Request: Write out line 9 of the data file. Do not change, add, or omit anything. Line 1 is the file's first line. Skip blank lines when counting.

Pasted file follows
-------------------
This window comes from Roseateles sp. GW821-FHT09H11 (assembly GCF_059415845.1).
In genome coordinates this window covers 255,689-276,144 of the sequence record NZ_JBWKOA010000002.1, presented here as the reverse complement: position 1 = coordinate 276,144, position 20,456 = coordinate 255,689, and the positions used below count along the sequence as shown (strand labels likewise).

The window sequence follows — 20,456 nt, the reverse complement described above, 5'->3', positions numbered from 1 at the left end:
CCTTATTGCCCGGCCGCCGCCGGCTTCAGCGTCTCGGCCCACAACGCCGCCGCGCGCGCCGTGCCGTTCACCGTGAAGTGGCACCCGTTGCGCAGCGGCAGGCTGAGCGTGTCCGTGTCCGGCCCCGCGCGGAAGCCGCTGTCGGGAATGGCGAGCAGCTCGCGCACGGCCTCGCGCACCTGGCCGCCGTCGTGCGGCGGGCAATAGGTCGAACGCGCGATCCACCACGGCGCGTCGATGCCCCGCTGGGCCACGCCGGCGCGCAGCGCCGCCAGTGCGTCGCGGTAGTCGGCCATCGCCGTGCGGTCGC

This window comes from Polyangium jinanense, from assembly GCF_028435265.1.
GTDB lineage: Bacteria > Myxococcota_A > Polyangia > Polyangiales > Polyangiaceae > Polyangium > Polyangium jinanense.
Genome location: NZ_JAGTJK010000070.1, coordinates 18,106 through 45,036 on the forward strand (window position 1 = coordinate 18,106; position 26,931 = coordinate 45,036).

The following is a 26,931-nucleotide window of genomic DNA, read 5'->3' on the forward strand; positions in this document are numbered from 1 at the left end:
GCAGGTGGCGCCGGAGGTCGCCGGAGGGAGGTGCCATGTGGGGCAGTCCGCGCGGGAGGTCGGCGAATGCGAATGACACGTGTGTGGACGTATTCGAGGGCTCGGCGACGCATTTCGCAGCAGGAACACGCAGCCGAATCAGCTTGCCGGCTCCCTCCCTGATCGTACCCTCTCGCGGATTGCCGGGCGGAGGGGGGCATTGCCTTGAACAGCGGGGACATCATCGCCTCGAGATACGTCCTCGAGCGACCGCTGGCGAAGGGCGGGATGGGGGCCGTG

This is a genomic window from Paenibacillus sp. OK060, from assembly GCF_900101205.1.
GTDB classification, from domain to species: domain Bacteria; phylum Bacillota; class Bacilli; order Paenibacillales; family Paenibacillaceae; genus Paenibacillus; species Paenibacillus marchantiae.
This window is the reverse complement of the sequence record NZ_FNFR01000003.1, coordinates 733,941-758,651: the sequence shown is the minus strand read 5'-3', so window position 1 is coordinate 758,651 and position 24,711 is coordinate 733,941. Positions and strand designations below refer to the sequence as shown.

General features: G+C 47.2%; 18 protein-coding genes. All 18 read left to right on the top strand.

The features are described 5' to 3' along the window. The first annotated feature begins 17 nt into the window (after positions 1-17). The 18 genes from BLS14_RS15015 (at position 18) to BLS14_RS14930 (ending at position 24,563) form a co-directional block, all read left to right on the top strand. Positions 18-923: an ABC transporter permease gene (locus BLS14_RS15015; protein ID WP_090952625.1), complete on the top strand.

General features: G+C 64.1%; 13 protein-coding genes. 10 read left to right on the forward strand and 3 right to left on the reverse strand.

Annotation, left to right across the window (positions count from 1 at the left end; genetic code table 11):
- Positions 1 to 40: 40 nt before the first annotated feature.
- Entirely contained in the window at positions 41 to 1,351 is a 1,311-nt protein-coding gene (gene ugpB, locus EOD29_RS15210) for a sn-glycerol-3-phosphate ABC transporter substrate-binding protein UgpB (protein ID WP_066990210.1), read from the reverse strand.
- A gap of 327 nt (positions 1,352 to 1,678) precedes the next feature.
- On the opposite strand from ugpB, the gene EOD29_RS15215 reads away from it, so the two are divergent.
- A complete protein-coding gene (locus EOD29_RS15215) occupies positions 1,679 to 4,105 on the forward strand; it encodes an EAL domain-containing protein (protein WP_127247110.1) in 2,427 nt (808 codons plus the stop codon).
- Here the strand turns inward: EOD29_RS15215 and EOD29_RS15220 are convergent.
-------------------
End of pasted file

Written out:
GCAGGTGGCGCCGGAGGTCGCCGGAGGGAGGTGCCATGTGGGGCAGTCCGCGCGGGAGGTCGGCGAATGCGAATGACACGTGTGTGGACGTATTCGAGGGCTCGGCGACGCATTTCGCAGCAGGAACACGCAGCCGAATCAGCTTGCCGGCTCCCTCCCTGATCGTACCCTCTCGCGGATTGCCGGGCGGAGGGGGGCATTGCCTTGAACAGCGGGGACATCATCGCCTCGAGATACGTCCTCGAGCGACCGCTGGCGAAGGGCGGGATGGGGGCCGTG